If you fancy teasing your artsy palate with fine stage drama, then the 2015 Kampala International Theatre Festival is your sort of indulgence. The second edition has lined up works from Iraq (ISIS hasn’t decimated the arts there just yet), Belgium (the arts aren’t o lockdown here either) and Kosovo (the arts definitely survived the ‘90s Balkan mayhem. Closer to home is new Ugandan work and fine stage offerings from the very prolific Kenyan dramatic arts scene.
Bayimba Cultural Foundation head Faisal Kiwewa says the festival aims to showcase work of risk-taking artistes with the overriding goal being to contribute to meaningful and engaging dialogue. “The festival is also a platform to develop professionalism among East African theatre practitioners while broadening access to playhouses, developing new audience and connect with their global theatre counterparts. The festival runs from Wednesday to Sunday November 25-29, 2015 at the National Theatre in Kampala. Tickets will cost UGX50,000 for a full festival pass and UGX20,000 for single productions. Below are the production synopses.
The Betrothal (Uganda). Saturday 6pm & Sunday 8.30pm.
A young woman whose other is struggling to care for her younger sister because the government is not providing the medical assistance for children to get their injections falls for a man deeply involved in the corruption within government, the same corruption that is causing her little sister not to get proper care.
Body Revolution (Iraq/ Belgium). Friday 5pm & Sunday 6.30pm.
In December 2010, a Tunisian street vendor set himself on fire resulting in a wave if widely reported (r)evolutions. What effects do these images have on performers with roots in the Middle East? How as an expat do you process the information that comes to you from those who stayed behind? How does the body react to violence and fear?
Forged in Fire (Uganda).
An experimental piece dealing with both political and personal issues that arose as young men were dragged into war and families torn apart. In the midst of this, a tour guide sarcastically takes a group of US tourists through a Safari in Uganda in which the relationship between a commander and his soldier is explored.
Grave Robber Services (Uganda). Thursday 7pm & Sunday 4.30pm
A thought-provoking piece that examines the great and horrible things that poverty and lack of employment can really force people to do in order to survive. The protagonist went to school but is unable to find a job anywhere so he convinces his friend who works in a funeral home to help him steal a coffin and gold from a deceased rich man in order to gain money and approval from family and friends.
Marriage Chronicles (Uganda). Friday 6pm
After 10 years of marital bliss, Maggie and John are plagued by infidelity problems. When medical tests prove that the fertility issues lie with John, the couple’s greatest challenge soon comes when Maggie insists that John undergoes experimental therapy. But she soon realizes that the treatment could have serious side effects for both their health and relationship.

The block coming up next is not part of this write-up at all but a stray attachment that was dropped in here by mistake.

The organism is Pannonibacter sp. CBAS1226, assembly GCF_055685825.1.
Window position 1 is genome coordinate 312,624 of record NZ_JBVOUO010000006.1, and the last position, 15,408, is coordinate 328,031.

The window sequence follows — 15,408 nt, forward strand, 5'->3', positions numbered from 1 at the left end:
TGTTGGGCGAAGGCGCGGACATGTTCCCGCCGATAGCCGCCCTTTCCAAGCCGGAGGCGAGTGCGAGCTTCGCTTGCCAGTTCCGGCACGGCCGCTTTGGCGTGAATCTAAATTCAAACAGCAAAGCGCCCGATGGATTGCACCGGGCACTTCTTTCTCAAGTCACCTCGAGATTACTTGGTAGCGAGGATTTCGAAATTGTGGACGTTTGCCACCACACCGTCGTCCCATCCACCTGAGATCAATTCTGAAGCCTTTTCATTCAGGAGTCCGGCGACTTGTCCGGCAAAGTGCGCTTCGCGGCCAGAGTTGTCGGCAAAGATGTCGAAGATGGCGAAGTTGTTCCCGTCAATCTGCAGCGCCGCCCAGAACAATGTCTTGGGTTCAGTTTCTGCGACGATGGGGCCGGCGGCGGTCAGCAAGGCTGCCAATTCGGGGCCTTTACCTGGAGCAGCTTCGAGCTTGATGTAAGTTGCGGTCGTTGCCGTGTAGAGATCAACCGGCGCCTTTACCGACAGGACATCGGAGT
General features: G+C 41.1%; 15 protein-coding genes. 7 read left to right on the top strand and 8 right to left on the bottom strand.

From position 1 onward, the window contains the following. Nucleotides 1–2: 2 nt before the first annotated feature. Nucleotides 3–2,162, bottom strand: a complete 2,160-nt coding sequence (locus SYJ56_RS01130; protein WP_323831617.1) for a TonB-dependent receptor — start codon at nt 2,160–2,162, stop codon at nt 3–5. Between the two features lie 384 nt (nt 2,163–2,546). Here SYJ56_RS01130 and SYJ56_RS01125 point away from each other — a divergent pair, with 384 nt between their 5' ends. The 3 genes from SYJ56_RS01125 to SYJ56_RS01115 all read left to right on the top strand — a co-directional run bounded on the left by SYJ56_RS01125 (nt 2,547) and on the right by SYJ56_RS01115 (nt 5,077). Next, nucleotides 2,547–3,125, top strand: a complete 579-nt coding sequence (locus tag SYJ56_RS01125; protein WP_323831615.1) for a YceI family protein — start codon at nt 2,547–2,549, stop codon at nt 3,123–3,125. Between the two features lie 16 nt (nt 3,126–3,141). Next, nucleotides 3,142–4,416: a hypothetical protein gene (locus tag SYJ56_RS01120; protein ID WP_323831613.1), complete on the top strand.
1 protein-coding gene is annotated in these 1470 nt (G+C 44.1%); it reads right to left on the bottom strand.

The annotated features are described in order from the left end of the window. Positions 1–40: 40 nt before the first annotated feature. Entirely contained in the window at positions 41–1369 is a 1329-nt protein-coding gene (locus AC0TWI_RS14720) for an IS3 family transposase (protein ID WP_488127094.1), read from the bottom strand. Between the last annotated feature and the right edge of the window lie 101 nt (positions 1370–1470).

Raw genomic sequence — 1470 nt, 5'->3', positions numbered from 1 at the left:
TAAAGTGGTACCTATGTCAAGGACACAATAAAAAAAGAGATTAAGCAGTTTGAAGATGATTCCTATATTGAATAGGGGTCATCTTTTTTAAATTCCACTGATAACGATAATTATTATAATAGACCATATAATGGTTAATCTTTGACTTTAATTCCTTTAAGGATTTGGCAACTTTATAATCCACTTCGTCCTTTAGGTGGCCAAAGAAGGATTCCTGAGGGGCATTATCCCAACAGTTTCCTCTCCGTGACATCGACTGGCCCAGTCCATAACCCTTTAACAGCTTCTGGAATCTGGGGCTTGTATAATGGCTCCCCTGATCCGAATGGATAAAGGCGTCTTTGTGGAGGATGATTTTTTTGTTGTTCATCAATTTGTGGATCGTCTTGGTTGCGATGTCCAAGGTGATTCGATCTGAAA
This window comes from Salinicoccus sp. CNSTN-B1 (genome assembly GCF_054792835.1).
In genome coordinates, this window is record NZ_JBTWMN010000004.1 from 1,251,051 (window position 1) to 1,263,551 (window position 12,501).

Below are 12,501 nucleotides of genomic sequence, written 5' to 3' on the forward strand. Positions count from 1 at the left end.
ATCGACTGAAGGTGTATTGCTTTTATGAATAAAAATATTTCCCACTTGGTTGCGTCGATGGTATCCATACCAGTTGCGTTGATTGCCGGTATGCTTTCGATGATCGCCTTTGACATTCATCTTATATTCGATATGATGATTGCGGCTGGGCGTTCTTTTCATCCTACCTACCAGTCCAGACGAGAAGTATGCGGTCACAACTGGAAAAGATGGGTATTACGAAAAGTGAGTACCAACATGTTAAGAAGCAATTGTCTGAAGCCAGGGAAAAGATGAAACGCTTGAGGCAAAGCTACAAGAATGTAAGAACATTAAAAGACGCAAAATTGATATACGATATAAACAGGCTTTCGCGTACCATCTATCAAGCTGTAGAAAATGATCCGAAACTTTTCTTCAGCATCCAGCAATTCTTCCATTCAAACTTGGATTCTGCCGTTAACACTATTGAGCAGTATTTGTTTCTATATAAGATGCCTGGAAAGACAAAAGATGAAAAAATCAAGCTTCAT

Moi, Monsieur et Moi (Senegal). Wednesday, 8pm
The story of a little girl born in Senegal who, like many others and much like a puppet, has been given away to an aunt, a cousin, an uncle. It is the story of girls in Africa that are mistreated and abused by their parents, guardians, teachers and bosses. Through the eyes of a clown, the difficult story of a girl growing up into a woman is told transcending both suffering and laughter.
Room of Lost Names (Kenya). Friday 7pm & Saturday 9.30pm
“M” is murdered and finds herself in Purgatory. To escape Purgatory, she has a simple task; she must give the gods her name. But M’s violent murder by a powerful man and the subsequent cover-up means that M no longer has a name or knows her name. A vicious intentional and unintentional plot made up of rumours and innuendo has destroyed her name. To recover her name, M embarks on the painful journey of retracing the steps and circumstances that led to her death.
We Won’t Forget (Kenya) Thursday, 5.30pm.
A fusion of various forms of theatre including spoken word/ poetry, monologues, music, dance and fine art, the show focuses on terrorism and how it has recently plagued Kenya as a country. It reminds us that people lost their lives and their loved ones, and as much as we should move on and heal our wounds, we should not forget the lost and the shattered. It also urges us to be vigilant in this war against terror and to stop solely relying on the government for protection because at the end of it all, it is not the government that the enemy kills rather the innocent, ordinary unsuspecting citizens.
Waiting For Train (Kosovo) Saturday 8pm & Sunday 9.30pm.
A play without text; in the train station are two people waiting for the train. They are very different from each other but have the same intention to leave, tired of their country for not allowing them to fulfil their dream. But nothing proceeds according to plan.
Text: MOSES SERUGO (email@example.com)